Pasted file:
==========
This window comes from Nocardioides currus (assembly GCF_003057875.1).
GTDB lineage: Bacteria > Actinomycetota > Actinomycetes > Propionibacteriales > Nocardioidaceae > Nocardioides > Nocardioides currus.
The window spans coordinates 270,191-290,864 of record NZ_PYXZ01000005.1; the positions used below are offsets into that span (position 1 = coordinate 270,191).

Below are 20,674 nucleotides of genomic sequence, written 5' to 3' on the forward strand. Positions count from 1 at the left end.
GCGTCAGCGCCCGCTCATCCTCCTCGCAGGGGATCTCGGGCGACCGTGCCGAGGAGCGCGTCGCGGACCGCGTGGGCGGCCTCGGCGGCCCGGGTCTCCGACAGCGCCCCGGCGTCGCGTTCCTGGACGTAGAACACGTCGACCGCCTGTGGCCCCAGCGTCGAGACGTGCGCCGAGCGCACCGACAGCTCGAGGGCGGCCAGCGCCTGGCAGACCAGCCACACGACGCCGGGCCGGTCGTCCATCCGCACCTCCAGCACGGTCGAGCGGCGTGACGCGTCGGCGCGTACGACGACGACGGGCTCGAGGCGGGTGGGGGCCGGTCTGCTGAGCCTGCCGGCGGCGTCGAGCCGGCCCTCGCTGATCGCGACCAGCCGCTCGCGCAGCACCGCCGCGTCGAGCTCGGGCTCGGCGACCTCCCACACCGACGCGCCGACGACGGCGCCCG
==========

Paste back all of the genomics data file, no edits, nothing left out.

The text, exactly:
This window comes from Nocardioides currus (assembly GCF_003057875.1).
GTDB lineage: Bacteria > Actinomycetota > Actinomycetes > Propionibacteriales > Nocardioidaceae > Nocardioides > Nocardioides currus.
The window spans coordinates 270,191-290,864 of record NZ_PYXZ01000005.1; the positions used below are offsets into that span (position 1 = coordinate 270,191).

Below are 20,674 nucleotides of genomic sequence, written 5' to 3' on the forward strand. Positions count from 1 at the left end.
GCGTCAGCGCCCGCTCATCCTCCTCGCAGGGGATCTCGGGCGACCGTGCCGAGGAGCGCGTCGCGGACCGCGTGGGCGGCCTCGGCGGCCCGGGTCTCCGACAGCGCCCCGGCGTCGCGTTCCTGGACGTAGAACACGTCGACCGCCTGTGGCCCCAGCGTCGAGACGTGCGCCGAGCGCACCGACAGCTCGAGGGCGGCCAGCGCCTGGCAGACCAGCCACACGACGCCGGGCCGGTCGTCCATCCGCACCTCCAGCACGGTCGAGCGGCGTGACGCGTCGGCGCGTACGACGACGACGGGCTCGAGGCGGGTGGGGGCCGGTCTGCTGAGCCTGCCGGCGGCGTCGAGCCGGCCCTCGCTGATCGCGACCAGCCGCTCGCGCAGCACCGCCGCGTCGAGCTCGGGCTCGGCGACCTCCCACACCGACGCGCCGACGACGGCGCCCG